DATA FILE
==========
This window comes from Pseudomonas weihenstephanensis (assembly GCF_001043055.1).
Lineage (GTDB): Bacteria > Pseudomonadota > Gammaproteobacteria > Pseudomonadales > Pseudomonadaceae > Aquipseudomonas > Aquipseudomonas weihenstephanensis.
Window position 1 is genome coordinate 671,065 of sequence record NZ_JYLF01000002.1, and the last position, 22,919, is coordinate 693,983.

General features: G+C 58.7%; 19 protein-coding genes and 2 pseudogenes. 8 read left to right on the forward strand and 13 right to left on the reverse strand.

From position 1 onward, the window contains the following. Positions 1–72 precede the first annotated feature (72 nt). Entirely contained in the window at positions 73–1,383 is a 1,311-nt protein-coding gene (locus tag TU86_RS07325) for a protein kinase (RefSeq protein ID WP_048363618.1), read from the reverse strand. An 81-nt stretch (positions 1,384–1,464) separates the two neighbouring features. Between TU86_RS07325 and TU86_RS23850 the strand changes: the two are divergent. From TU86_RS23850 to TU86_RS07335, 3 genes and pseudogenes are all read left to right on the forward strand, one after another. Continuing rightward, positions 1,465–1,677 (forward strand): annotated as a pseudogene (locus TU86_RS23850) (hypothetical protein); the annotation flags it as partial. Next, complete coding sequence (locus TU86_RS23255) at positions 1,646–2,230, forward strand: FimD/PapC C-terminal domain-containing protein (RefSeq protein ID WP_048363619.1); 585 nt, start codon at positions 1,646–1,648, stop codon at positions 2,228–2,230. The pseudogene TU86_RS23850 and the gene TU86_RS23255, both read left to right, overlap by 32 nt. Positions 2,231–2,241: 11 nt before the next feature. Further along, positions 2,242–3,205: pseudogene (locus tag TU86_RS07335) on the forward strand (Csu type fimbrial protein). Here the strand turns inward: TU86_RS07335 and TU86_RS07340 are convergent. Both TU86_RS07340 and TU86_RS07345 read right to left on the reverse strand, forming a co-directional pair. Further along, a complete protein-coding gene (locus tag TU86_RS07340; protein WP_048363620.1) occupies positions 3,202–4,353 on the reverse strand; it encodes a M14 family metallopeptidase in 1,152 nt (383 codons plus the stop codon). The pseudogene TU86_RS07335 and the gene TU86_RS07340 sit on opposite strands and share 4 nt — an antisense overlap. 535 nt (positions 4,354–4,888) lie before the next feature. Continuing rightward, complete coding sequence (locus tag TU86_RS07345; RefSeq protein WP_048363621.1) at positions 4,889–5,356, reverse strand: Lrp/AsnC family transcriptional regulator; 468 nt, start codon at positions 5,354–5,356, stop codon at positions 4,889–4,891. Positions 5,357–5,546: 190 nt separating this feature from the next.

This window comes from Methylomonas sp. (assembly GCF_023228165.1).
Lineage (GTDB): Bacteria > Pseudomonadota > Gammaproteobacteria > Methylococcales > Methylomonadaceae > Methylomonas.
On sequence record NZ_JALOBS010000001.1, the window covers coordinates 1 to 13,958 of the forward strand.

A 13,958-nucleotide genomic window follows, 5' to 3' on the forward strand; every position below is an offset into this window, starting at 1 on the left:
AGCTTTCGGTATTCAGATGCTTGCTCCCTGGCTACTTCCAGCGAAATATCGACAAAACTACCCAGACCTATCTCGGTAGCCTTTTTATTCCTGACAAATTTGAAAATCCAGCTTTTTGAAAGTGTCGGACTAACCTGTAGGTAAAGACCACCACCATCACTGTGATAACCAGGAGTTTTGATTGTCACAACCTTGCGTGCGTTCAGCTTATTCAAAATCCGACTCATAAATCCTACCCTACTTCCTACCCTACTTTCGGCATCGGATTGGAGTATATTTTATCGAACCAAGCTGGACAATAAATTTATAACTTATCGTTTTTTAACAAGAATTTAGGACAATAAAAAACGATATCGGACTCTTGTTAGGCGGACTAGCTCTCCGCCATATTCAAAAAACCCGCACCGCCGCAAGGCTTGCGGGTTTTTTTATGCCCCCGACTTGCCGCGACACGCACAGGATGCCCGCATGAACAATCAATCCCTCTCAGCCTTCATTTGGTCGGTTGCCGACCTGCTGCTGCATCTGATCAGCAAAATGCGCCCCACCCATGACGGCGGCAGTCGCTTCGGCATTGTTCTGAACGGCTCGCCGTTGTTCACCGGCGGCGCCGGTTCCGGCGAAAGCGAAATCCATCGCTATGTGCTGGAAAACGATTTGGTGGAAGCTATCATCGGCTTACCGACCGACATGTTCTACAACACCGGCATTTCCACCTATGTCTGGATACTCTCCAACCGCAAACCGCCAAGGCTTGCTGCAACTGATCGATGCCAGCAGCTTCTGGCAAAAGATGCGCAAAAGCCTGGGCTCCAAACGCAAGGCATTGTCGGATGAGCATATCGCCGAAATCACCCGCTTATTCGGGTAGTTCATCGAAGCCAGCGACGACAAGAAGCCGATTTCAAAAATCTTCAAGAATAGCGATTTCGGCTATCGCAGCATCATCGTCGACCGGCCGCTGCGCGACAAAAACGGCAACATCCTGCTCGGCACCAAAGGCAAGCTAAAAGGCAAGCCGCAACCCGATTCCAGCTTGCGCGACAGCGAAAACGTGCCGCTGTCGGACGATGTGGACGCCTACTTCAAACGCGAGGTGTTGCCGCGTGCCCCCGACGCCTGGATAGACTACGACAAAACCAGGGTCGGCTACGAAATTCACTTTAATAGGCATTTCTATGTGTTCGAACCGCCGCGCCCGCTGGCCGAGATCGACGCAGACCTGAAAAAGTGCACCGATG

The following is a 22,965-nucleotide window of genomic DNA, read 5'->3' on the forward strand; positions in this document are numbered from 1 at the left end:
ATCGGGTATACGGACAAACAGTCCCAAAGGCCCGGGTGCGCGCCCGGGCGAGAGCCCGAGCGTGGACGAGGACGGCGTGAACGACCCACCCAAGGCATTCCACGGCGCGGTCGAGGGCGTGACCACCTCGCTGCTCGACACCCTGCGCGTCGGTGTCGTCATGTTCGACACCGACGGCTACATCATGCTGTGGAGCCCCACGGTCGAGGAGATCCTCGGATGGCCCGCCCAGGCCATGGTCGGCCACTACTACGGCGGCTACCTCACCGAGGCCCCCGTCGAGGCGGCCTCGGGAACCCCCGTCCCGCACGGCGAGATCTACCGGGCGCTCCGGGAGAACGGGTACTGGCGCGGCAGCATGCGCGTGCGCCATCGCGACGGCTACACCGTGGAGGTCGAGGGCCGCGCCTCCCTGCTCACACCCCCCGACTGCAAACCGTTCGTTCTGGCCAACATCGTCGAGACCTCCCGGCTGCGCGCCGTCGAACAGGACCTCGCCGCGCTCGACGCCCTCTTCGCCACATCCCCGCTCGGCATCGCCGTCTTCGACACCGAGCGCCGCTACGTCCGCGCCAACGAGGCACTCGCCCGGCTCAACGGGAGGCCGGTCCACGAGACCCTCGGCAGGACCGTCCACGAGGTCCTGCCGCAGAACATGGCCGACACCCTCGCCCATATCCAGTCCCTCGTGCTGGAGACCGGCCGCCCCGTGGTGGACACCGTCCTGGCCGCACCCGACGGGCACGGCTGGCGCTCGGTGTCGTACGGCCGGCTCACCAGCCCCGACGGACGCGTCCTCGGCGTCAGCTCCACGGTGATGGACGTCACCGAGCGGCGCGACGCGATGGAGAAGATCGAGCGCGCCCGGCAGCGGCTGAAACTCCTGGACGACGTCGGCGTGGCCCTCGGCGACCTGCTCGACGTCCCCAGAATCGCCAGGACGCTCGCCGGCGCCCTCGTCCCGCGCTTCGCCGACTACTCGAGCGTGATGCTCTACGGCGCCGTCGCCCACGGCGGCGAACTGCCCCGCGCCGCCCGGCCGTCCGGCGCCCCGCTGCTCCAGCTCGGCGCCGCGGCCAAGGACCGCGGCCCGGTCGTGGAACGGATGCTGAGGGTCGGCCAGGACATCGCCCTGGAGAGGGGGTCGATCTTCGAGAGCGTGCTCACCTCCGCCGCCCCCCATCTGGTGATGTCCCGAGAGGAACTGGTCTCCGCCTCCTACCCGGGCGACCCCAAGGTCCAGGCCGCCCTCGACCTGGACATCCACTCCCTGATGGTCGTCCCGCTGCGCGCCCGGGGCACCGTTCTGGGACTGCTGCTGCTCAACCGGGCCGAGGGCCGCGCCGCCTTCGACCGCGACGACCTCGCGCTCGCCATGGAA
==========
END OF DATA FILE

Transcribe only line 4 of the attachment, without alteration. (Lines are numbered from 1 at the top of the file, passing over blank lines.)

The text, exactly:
General features: G+C 58.7%; 19 protein-coding genes and 2 pseudogenes. 8 read left to right on the forward strand and 13 right to left on the reverse strand.